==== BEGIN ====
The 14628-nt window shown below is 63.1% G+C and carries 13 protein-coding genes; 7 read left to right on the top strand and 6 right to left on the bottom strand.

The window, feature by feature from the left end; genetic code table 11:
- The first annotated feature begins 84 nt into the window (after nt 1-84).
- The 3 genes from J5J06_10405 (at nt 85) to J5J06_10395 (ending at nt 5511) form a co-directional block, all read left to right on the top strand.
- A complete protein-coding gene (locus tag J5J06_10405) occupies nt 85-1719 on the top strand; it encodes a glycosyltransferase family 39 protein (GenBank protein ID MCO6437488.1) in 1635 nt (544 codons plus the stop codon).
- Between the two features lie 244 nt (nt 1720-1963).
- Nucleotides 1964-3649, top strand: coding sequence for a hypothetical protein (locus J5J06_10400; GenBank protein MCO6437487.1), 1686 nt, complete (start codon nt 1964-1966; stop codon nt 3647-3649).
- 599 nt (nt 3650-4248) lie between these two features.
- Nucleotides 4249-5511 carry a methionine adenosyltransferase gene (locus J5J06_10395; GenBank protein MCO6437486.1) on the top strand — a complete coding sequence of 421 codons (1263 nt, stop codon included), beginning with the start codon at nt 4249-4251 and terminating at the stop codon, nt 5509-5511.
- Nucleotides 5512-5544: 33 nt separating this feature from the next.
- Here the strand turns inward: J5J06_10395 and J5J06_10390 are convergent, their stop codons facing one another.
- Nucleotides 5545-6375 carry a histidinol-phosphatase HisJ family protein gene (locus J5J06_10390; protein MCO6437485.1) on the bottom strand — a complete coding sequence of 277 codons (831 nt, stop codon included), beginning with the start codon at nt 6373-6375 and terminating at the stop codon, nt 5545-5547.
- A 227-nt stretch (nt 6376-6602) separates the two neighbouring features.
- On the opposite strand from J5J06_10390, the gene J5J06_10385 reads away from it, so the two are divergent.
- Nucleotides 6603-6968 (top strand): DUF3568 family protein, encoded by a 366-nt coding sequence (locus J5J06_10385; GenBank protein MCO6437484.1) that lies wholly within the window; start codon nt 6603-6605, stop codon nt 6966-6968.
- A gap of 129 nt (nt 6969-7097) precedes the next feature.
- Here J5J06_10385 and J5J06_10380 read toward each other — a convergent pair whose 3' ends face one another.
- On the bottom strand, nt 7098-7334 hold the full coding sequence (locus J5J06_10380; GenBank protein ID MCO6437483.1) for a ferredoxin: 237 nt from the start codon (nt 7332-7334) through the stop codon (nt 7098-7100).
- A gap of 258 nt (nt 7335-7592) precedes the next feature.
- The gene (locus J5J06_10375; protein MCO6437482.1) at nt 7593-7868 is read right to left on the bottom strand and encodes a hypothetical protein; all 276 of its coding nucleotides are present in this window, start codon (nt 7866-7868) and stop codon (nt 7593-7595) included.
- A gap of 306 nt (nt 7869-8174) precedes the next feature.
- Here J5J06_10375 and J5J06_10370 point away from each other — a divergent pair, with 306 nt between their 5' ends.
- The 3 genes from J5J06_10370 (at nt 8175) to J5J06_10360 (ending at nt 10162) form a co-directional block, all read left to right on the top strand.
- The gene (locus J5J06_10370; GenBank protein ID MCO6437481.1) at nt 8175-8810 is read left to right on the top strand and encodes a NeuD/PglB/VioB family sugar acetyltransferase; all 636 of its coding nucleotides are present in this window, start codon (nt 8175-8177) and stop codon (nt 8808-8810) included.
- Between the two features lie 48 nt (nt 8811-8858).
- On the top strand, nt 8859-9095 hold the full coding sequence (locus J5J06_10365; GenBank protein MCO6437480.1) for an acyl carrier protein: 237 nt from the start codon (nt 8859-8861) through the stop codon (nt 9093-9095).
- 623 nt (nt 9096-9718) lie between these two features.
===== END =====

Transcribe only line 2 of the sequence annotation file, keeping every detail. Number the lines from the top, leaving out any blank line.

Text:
The window, feature by feature from the left end; genetic code table 11: